As seen in The New York Time website
• State of the Art: Looking at Aibo, the Robot Dog (January 25, 2001)
• Business Home
• Technology Home
Inside a cavernous New York sound stage, seven hours into an advertising shoot, a small robotic dog decides that it has had enough.
The dog, known as i-Cybie, has been performing tricks all day. Now the creative director wants to see it wag its tail, and Jeff Monte, the prop master, gives the cue. The tail refuses to budge. Puzzled, Mr. Monte hands the dog to Jeff Jones, who for the last year has overseen the development of i-Cybie for Tiger Electronics, and Andrew Filo, an inventor who redesigned the robot. Mr. Filo examines the dog, quickly puts it aside and turns to a backup.
Twitching to life, the second dog shakes its head and straightens its legs. Then it freezes. A burning electrical stench, the smell of disaster, wafts over the prop table. A look of panic passes over Mr. Jones's face.
It is a cold January day, only a month before i-Cybie will be shown to toy-store buyers, and the dog has short-circuited. A moment later, Mr. Jones turns to Mr. Filo and, with a touch of gallows humor, says, "I need you to do an autopsy."
I-Cybie's tortuous journey from inventor's workshop to — Tiger hopes — store shelves reflects the enormous technical problems that toy companies face as they build increasingly complicated products. In the last year, the robotic dog, which will sell for about $200, has hit one snag after another. Mechanical and electronic problems forced Mr. Jones and Mr. Filo to spend the time struggling to make the dog work. As a result, Tiger could not deliver it to stores in time for the 2000 holiday season.
But the story of i-Cybie's creation also underscores a shift in the industry. As toys become more technically complex, the way that children play with them has changed. Classic toys like dolls and stuffed animals require children to create personalities for them. With the latest electronic playthings, it is inventors, not children, who imbue the objects with life and character. So the struggle to build i-Cybie was not just about making it work, or even about making it fun. Mr. Filo and Mr. Jones had to give it a soul.
Tiger Electronics discovered i-Cybie in January 2000 about five weeks before the start of last year's American International Toy Fair, the annual February event in Manhattan that is do-or-die time for toy makers. It is when retailers view and order the products that consumers will see in their stores for the next year.
Tiger had been on the lookout for a robotic pooch since May 1999, when Sony made a splash with its first version of a sophisticated robotic dog it calls Aibo. That model was available only in a limited supply, cost $2,500 and frankly did not do much.
Tiger, about to introduce an immobile whistling dog called Poo-Chi, was hoping to add a more sophisticated robotic dog to its lineup. It found exactly what it was looking for at Silverlit Toys, a Chinese company. Silverlit had a prototype for i-Cybie that, the company promised, would walk around and do tricks. David Medhurst, now Tiger's chief operating officer, who had seen a demonstration of i-Cybie in Hong Kong, and Roger Shiffman, Tiger's president, met with Silverlit executives last Feb. 10, three days before the start of the toy fair. Mr. Shiffman offered to buy the rights to i-Cybie.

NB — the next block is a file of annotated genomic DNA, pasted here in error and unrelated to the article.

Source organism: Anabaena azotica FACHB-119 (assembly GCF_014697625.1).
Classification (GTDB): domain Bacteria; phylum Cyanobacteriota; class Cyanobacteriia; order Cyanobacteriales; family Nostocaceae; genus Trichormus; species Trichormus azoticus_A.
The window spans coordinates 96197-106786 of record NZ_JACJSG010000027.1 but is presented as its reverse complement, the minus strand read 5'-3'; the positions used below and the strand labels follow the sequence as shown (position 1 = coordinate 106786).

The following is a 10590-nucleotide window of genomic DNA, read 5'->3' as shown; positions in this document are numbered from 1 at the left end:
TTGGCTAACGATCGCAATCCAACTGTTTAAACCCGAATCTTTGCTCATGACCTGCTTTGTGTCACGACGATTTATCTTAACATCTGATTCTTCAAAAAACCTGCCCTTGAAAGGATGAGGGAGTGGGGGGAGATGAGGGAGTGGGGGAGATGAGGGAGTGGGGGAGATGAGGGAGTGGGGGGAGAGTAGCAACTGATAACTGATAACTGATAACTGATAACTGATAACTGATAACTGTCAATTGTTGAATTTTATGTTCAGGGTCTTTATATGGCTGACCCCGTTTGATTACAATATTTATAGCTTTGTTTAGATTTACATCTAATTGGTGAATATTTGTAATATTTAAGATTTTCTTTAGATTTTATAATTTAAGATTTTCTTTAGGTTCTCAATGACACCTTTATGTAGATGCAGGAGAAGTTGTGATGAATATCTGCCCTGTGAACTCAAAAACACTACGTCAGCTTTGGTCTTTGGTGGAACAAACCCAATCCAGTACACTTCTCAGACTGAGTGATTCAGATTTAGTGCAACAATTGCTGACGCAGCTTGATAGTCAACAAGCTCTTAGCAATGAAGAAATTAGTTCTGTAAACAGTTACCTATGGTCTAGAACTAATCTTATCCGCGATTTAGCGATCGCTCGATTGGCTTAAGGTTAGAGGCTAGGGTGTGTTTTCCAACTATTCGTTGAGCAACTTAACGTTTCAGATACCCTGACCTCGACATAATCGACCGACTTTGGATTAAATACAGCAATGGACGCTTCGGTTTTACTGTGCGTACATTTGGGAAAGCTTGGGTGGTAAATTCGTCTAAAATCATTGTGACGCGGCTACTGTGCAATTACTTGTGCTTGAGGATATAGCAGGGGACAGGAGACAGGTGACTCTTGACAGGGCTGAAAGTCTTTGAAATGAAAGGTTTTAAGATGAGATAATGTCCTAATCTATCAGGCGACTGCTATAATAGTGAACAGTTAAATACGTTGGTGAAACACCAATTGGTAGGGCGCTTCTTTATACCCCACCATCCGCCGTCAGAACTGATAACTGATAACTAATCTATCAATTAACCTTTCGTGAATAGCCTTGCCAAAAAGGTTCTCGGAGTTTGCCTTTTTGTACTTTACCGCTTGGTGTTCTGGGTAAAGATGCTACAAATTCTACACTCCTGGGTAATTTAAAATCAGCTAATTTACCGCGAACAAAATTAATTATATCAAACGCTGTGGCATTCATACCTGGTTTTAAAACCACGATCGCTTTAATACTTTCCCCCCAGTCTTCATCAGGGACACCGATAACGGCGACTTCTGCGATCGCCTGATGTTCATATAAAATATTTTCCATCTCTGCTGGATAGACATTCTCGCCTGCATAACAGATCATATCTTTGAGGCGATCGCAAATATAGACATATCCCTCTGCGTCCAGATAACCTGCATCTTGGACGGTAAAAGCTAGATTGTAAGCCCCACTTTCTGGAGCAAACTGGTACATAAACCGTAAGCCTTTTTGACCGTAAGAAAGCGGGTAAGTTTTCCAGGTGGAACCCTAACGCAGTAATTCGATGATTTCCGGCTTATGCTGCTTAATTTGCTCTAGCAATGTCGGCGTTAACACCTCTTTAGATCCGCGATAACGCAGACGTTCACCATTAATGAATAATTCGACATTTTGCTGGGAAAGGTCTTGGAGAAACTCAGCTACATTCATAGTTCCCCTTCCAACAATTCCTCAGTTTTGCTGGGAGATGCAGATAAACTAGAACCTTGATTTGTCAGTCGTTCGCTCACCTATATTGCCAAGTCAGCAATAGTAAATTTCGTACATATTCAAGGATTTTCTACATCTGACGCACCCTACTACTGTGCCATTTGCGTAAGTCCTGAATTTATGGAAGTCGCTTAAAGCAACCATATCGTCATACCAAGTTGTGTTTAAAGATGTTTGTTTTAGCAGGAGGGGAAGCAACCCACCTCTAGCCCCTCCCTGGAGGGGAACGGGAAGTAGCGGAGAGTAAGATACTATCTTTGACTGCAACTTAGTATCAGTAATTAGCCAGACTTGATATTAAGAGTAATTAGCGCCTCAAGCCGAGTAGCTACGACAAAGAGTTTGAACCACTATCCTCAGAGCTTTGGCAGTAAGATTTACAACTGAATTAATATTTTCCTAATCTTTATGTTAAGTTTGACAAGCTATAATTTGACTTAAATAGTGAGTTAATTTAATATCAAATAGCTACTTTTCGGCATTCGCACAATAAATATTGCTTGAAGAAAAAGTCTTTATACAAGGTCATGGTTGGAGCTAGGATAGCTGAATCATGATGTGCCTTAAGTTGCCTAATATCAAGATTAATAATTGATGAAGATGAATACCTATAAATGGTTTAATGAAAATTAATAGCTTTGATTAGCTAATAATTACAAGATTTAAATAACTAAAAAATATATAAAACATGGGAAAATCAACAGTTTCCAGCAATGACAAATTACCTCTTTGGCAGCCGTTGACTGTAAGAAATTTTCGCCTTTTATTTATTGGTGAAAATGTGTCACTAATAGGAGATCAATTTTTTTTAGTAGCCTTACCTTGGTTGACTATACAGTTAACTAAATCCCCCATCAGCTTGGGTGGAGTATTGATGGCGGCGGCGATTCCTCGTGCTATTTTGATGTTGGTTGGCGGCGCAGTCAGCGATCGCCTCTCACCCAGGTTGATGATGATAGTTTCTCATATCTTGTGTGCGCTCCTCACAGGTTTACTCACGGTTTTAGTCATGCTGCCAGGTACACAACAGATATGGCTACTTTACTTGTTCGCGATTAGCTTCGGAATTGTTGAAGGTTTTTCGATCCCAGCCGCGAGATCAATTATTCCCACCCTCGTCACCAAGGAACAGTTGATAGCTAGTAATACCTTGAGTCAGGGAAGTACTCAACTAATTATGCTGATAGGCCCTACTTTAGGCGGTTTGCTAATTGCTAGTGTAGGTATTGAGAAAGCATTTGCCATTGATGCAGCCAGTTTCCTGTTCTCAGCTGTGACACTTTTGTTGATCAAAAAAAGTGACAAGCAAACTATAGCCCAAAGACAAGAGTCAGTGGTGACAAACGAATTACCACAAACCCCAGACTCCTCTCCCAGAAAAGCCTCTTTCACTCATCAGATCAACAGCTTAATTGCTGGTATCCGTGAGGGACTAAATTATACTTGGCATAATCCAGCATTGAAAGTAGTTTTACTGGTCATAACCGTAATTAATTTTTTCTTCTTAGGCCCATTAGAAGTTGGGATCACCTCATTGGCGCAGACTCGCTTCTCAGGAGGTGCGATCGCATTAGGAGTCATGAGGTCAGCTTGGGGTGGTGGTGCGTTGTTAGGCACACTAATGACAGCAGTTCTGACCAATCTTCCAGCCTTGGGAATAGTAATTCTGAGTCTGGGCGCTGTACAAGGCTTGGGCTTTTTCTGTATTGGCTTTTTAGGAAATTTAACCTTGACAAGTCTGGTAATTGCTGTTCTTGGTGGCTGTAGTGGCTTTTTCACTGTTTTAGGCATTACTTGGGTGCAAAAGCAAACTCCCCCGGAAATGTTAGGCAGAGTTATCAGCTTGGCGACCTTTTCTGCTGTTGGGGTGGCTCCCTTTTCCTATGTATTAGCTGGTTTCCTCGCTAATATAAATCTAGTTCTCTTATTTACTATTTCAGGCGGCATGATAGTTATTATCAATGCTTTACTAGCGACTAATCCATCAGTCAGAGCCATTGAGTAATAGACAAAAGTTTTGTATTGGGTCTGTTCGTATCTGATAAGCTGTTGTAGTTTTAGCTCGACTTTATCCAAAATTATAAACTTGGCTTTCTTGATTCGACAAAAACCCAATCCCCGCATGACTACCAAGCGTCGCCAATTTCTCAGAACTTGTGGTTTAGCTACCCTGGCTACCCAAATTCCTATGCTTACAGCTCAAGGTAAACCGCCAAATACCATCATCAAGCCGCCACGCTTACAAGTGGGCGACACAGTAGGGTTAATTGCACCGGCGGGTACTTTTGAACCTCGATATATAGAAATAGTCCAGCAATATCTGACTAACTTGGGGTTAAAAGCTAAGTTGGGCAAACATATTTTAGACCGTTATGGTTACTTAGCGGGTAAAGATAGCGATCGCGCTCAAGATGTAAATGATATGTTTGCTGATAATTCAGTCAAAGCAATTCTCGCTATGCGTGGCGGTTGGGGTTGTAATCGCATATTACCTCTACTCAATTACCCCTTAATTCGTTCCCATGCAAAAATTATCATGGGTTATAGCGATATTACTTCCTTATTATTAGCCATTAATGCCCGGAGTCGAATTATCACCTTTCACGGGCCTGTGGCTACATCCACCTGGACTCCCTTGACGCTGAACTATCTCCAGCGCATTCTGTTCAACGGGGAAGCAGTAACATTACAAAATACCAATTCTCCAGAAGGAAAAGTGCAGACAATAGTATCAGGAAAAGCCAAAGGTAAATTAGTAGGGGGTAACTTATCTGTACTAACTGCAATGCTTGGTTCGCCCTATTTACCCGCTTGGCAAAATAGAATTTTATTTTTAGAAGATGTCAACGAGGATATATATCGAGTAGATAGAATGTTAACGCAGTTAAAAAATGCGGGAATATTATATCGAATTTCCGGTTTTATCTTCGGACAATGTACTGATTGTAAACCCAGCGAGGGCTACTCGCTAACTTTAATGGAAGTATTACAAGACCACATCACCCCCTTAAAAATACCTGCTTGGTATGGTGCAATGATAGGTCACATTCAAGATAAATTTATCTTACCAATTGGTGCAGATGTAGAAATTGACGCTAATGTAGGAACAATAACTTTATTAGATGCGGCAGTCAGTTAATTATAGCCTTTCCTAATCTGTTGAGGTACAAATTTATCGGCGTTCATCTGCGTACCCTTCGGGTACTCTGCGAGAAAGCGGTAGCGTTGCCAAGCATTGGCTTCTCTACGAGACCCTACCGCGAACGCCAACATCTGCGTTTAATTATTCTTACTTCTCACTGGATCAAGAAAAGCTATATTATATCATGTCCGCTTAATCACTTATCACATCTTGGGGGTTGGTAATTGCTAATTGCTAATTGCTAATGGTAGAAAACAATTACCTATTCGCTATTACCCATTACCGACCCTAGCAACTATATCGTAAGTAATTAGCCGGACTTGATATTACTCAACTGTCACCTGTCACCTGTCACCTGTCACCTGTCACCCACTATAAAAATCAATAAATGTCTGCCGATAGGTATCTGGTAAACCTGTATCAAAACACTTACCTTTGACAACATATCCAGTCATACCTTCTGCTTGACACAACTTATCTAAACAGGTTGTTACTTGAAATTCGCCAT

"It was an on-the-spot decision," he said. "We liked the sophistication of what they said they were ready to bring to market. We thought it was a shortcut opportunity."
Silverlit, wanting to market the toy itself, was reluctant to sell. But Mr. Shiffman argued that Tiger, originally a maker of hand-held electronic games, could add a much wider range of actions to the dog because the company has focused in recent years on building toys that appear to show emotion and develop personalities. By January 2000, the formula had proved quite successful. For the last three years, Tiger had a string of top-selling toys, with interactive creatures like Giga Pets, Furby and Furby Babies. Now it was planning a line of interactive animals, including Poo-Chi. With i-Cybie, Mr. Shiffman envisioned marrying Furby's personality with a robot's mobility.
Silverlit, although more impressed by Tiger's marketing skills than its technical ones, relented. It sold Tiger the rights to i-Cybie in exchange for royalties and agreed to let Mr. Shiffman's designers and engineers tinker with the prototype. As the toy fair began, Tiger slapped its name on a street-level display window that Silverlit had rented to promote the dog and hastily moved the i-Cybie demonstration to its own showroom. I-Cybie attracted a good deal of attention, and Tiger told retailers that they would have it for Christmas.
But there was one problem. The dog could not walk.
Silverlit executives had said that it could, but Tiger officials said that the dog could only stumble around, not move forward in measured steps.
Tiger had planned to overhaul the appearance to make it less like Sony's Aibo, giving the foot-long, shiny plastic dog large eyes and more of a puppy look. Now it realized it had much more to do than tune its aesthetics.